How Narrative Works
|Semester & Location:||
Spring 2019 – DIS Stockholm
|Type & Credits:||
Elective Course – 3 credits
Communication, Creative Writing, Literature
Andreas Brøgger - firstname.lastname@example.org
Mark Peters - email@example.com
|Time & Place:||
Mondays and Thursdays 11:40–13:00, 1E-510
How do stories work? How does media technology influence the way in which we tell stories? How does our cultural background shape storytelling aspects such as character and representation? This course combines narrative theory and writing exercises to explore the art of storytelling. Our material for analysis ranges from literature and cinema, over TV ads and still photography, to oral literature, transmedial practices and gaming. We start out in the familiar territory of popular culture discussing George Lucas and J.R.R. Tolkien, but soon enough turn to experimental feminist science fiction and black and white cinema as well. We make stops to explore some classics and revisit theoretical classics, too. In the theoretical field we cover classical narratology as well as feminist and unnatural narratology, Russian formalism, semiotics and a taste of postcolonial theory.
By the end of this course you will have a working knowledge of story basics such as plot, character and structure, and how these apply to different kinds of text. You will also be familiar with critical approaches to narrative and theoretical endeavours to classify, understand or universalise it. You will also have practiced brief creative writing of your own in different genres. This course is seen as a complement to a breadth of academic disciplines, including comparative literature, film, media studies, culture and communication, as well as studies in rhetoric and creative writing.
We spend one field study exploring transmedia narratives with a board game. The second field study TBA.
John Yorke, Into the Woods: How Stories Work and Why We Tell Them (310 pp). London: Penguin, 2013
Other reading is supplied on Canvas, including among other texts:
Barthes, Roland. In Image, Music, Text: Essays Selected and Translated by Stephen Heath. London: Fontana, 1977. First published in 1964.
Gaines, Jane. Quarterly Review of Film & Video 1989, 11:1, 35–60.
Genette, Gérard. Narrative Discourse: an Essay in Method. Translated by Jane E. Lewin (selection of previously published works in French). Ithaca, N.Y.: Cornell U.P., 1980.
Peel, Ellen. . Storyworlds: A Journal of Narrative Studies, Volume 8, Number 2, Winter 2016. 81–112 (excerpt).
Propp, Vladimir. Morphology of the folktale. Transl. by Laurence Scott. 2nd rev. ed. Austin, Tex.: Univ. of Texas Press, 1968. Orig. 1928. Excerpt (chapter 2).
Anne Bachmann holds a PhD in Cinema Studies from Stockholm University, and a Master of Studies in European Literature from University of Oxford. A former publisher's editor, she has taught cinema and media studies at several Swedish universities and published in a number of academic journals. With DIS since 2017.
Approach to Teaching
This course combines theoretical and a practical levels, and depends on a high level of interaction.
Attendance is obligatory. Please note that participation and workshop contribution make up as much as half of the final grade. A workshop missed for whatever reason needs to be made up for by handing in equivalent work in writing. Please come to class prepared, either with completed assignments, or having read the material posted before each class. You should be prepared to take part in class discussions and to provide constructive feedback to others.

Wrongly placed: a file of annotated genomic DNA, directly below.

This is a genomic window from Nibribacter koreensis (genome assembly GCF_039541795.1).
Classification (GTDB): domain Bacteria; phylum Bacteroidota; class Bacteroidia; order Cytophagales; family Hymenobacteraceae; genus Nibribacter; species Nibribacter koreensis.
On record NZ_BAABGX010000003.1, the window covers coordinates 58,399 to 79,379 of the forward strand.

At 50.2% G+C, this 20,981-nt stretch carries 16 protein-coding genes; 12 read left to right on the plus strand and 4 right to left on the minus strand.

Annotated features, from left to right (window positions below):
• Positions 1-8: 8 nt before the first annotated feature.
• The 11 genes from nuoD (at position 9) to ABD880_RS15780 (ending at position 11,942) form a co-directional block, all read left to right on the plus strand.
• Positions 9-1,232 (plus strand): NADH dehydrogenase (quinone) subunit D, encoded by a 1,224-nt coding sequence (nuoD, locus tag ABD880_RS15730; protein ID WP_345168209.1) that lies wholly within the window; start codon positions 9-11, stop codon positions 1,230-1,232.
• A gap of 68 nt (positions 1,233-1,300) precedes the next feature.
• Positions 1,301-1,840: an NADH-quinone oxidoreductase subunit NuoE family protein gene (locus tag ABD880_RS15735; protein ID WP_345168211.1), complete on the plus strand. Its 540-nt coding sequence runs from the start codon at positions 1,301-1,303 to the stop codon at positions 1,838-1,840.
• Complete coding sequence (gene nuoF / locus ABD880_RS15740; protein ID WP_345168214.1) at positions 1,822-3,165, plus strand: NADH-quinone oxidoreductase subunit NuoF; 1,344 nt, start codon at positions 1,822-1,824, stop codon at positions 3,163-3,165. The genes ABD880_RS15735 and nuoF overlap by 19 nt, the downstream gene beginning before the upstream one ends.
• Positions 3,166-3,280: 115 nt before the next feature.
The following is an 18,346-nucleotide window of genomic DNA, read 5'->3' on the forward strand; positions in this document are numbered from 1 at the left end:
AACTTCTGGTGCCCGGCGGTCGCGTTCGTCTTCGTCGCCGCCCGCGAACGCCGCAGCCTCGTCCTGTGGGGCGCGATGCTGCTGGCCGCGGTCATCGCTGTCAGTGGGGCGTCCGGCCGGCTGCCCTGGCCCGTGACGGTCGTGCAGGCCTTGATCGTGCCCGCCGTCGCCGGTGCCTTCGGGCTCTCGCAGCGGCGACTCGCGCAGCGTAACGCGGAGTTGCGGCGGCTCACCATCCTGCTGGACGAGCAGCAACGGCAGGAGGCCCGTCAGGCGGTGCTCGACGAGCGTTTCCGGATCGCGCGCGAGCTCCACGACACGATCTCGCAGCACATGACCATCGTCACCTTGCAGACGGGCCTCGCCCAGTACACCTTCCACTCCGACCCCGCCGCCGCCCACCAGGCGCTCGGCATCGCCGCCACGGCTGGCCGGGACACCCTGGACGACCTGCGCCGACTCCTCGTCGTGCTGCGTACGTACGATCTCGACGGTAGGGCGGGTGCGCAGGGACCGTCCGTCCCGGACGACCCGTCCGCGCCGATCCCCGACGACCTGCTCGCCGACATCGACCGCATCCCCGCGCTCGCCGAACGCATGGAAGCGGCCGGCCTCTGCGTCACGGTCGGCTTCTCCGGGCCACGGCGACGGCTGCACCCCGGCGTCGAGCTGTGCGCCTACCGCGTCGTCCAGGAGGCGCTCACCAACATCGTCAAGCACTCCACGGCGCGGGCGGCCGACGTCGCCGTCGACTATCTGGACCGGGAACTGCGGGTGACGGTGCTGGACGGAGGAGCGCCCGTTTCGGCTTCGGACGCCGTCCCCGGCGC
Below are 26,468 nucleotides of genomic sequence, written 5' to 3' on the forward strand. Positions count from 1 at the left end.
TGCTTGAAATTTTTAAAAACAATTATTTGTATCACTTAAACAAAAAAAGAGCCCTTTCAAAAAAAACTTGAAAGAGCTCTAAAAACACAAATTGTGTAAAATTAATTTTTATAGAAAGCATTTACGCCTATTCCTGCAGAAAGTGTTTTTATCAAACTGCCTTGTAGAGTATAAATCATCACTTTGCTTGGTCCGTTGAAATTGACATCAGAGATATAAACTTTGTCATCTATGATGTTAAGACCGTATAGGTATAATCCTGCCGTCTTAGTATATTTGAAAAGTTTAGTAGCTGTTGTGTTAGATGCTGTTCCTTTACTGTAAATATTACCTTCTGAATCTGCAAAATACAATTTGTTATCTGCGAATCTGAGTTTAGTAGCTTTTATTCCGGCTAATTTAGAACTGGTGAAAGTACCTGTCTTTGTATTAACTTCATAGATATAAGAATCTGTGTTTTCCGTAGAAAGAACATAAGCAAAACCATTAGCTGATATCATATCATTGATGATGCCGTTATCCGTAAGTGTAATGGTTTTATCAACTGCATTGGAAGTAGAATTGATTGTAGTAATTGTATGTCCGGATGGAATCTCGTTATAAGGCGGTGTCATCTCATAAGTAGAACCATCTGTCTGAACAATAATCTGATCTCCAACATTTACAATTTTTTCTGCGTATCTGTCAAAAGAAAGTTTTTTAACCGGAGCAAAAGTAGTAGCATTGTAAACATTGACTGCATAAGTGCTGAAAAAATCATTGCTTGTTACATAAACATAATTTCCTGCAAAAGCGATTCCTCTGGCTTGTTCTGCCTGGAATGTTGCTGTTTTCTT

You will be assigned two essays over the course of the semester.
The grade breakdown is as follows:
|Essay 1: Short story analysis based on course readings||
Essay 2: Theoretical essay
The six workshops and participation in general
Participation includes coming prepared to class and joining thoughtfully in class discussions, as well as completing the reading and the creative writing exercises. Most workshops include creative writing, and although the quality of the result does not count towards the grade, the involvement shown does.
Areas for assessment
- Handling of course material
- Scholarly argumentation and analytical abilities
- Command of relevant terminology
A = Excellent. The assignment is notably elucidative, knowledgeable, inventive and critical.
B = Well above average. The assignment is sound, well-reasoned and independent.
C = Average. The assignment is competently understood with good individual reasoning.
D = Below average but passing. The assignment shows adequate understanding and treatment of course contents.
P = Pass
F = Failure or failure to complete
I = Incomplete (only issued in place of final course grade if an agreement exists for completion
by a definite deadline which is approved by the instructor and the DIS registrar).
Plus (+) and minus (-) grades are used for examinations and home assignments as well as for final grades. For purposes of calculating grade points and averages, the "+" equals 0.3 and the "-" equals minus 0.3 of a grade.
Please make sure to read the Academic Regulations on the DIS website. There you will find regulations on:
DIS - Study Abroad in Scandinavia - www.DISabroad.org
The syllabus page shows a table-oriented view of the course schedule, and the basics of course grading. You can add any other comments, notes, or thoughts you have about the course structure, course policies or anything else.
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